Bit late to wake up and smell the roses only now...
    More a case of expecting the EU to grow out of its pettiness and churlishness over the UKs decision to leave.

    Still I think the UK is more and more coming to terms with the idea that the best exit is the WTO one. With that comes the realisation that they'll be as many opportunities for business as there will be penalties.

    Leave a comment:


  • Gooner
    replied
    Originally posted by CarpeDiem View Post

    And as also previously pointed out CETA has taken years to negotiate and parts of it are still provisional. A one year and done deal seems rather optimistic.

    Yes, but the UK and the EU would be approaching any CETA type deal from the opposite direction - what tariffs and quotas and obstacles to impose, not get rid of.

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  • CarpeDiem
    replied
    Originally posted by Johan Banér View Post
    The EU has consistently said that a "Canada-style" deal with the UK would work differently from one with Canada, due to the proximity of the UK and the volume of trade.

    Bit late to wake up and smell the roses only now...
    And as also previously pointed out CETA has taken years to negotiate and parts of it are still provisional. A one year and done deal seems rather optimistic.

    Leave a comment:


  • Johan Banér
    replied
    The EU has consistently said that a "Canada-style" deal with the UK would work differently from one with Canada, due to the proximity of the UK and the volume of trade.

    Bit late to wake up and smell the roses only now...

    Leave a comment:


  • Gooner
    replied
    A correct graph

    EROCKB9WoAAibxS?format=png&name=small.png

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  • Gooner
    replied
    The EU are not covering themselves in glory after they seek to backtrack on the Canadian style deal

    https://order-order.com/2020/02/20/e...-brexit-graph/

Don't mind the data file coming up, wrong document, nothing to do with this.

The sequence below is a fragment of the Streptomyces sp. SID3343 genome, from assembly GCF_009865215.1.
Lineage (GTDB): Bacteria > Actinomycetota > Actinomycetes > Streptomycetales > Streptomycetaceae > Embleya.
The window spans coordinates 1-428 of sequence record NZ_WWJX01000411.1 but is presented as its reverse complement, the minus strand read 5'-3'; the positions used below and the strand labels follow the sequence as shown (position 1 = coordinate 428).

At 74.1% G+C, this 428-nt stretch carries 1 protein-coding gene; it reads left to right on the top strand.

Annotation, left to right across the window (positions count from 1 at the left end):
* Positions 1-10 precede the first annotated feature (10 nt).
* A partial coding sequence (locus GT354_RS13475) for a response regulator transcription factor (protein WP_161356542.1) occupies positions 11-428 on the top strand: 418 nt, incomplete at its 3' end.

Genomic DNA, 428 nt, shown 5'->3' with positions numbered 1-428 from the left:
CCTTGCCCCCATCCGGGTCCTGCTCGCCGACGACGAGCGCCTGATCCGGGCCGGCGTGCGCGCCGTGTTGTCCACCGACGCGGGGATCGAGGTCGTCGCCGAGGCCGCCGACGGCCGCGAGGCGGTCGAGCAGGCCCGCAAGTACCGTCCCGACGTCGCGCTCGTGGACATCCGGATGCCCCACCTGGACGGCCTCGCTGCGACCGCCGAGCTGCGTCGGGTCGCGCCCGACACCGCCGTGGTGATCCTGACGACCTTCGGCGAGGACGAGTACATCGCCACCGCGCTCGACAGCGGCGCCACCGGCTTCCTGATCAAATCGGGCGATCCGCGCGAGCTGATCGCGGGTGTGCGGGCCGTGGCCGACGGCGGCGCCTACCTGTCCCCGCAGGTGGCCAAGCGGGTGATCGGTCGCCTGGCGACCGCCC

ERJCPxKXkAARRRr.jpeg?fit=1261%2C691&ssl=1.jpg

    Leave a comment:


  • Gooner
    replied
    Interesting graphic. So the much feares impact of WTO tariffs on the UK will be a massive £325 quid a year per household. BFD

    https://www.nimblefins.co.uk/eu-impo...ential-tariffs



    £325 a year is merely a modest rise in the interest rate or a small spike in oil prices.
    But this is with the benefit that that money ends up as lovely tax for the Government. Who can then do intelligent things with it - like cutting taxes on UK businesses which should lower costs of UK goods ...

    Leave a comment:


  • E.D. Morel
    replied
    Originally posted by Surrey View Post
    Of course the benefit of lower costs of production benefit shareholders as well as consumers. But shareholders are people too. Millions of people own shares either directly or through their pensions.
    In my business we lower the cost of production by investing in technology which allows us to increase output per unit labour cost. That means we can upskill through training, improve processes and thereby increase wages while increasing margin and profit. If costs are reduced by squeezing margin rather than increasing productivity then there no real net wealth creation but rather a redistribution of that existing wealth.

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  • Snowygerry
    replied
    Originally posted by Surrey View Post
    But shareholders are people too..
    Not necessary *British* people though.

    One should take care to distinguish between private, individual and national "profit" in any macro-economic operation like Brexit,

    rarely do they follow national borders these days…..

    Leave a comment:


  • Vaeltaja
    replied
    Originally posted by Surrey View Post
    No. Lower costs of production mean more goods and services can be produced with the same resources. Making us richer.